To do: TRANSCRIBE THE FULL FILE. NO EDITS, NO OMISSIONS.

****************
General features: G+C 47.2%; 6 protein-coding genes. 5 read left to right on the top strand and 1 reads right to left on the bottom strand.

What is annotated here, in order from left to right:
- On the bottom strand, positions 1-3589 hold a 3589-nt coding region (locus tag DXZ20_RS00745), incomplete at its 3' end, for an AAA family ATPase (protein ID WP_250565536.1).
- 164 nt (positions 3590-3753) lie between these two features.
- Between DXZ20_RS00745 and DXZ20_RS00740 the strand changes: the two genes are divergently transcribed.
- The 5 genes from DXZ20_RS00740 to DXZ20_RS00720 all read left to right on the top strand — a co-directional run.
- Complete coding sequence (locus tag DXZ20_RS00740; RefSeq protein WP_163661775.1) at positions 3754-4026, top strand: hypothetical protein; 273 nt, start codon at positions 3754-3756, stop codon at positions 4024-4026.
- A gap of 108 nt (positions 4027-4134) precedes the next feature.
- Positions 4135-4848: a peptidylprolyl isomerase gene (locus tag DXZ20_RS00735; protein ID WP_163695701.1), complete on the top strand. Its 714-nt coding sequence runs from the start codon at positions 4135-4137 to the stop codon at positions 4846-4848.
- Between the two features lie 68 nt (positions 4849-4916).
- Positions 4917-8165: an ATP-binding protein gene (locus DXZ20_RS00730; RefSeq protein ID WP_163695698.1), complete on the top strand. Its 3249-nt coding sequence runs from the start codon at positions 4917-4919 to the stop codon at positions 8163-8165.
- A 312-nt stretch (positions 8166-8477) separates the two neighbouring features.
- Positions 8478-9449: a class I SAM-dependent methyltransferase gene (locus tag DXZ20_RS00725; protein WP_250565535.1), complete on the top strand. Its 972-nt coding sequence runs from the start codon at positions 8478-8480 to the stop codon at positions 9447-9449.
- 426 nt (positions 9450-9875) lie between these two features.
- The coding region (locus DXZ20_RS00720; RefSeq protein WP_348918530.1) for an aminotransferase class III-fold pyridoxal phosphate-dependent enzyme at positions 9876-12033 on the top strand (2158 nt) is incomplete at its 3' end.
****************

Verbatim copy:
General features: G+C 47.2%; 6 protein-coding genes. 5 read left to right on the top strand and 1 reads right to left on the bottom strand.

What is annotated here, in order from left to right:
- On the bottom strand, positions 1-3589 hold a 3589-nt coding region (locus tag DXZ20_RS00745), incomplete at its 3' end, for an AAA family ATPase (protein ID WP_250565536.1).
- 164 nt (positions 3590-3753) lie between these two features.
- Between DXZ20_RS00745 and DXZ20_RS00740 the strand changes: the two genes are divergently transcribed.
- The 5 genes from DXZ20_RS00740 to DXZ20_RS00720 all read left to right on the top strand — a co-directional run.
- Complete coding sequence (locus tag DXZ20_RS00740; RefSeq protein WP_163661775.1) at positions 3754-4026, top strand: hypothetical protein; 273 nt, start codon at positions 3754-3756, stop codon at positions 4024-4026.
- A gap of 108 nt (positions 4027-4134) precedes the next feature.
- Positions 4135-4848: a peptidylprolyl isomerase gene (locus tag DXZ20_RS00735; protein ID WP_163695701.1), complete on the top strand. Its 714-nt coding sequence runs from the start codon at positions 4135-4137 to the stop codon at positions 4846-4848.
- Between the two features lie 68 nt (positions 4849-4916).
- Positions 4917-8165: an ATP-binding protein gene (locus DXZ20_RS00730; RefSeq protein ID WP_163695698.1), complete on the top strand. Its 3249-nt coding sequence runs from the start codon at positions 4917-4919 to the stop codon at positions 8163-8165.
- A 312-nt stretch (positions 8166-8477) separates the two neighbouring features.
- Positions 8478-9449: a class I SAM-dependent methyltransferase gene (locus tag DXZ20_RS00725; protein WP_250565535.1), complete on the top strand. Its 972-nt coding sequence runs from the start codon at positions 8478-8480 to the stop codon at positions 9447-9449.
- 426 nt (positions 9450-9875) lie between these two features.
- The coding region (locus DXZ20_RS00720; RefSeq protein WP_348918530.1) for an aminotransferase class III-fold pyridoxal phosphate-dependent enzyme at positions 9876-12033 on the top strand (2158 nt) is incomplete at its 3' end.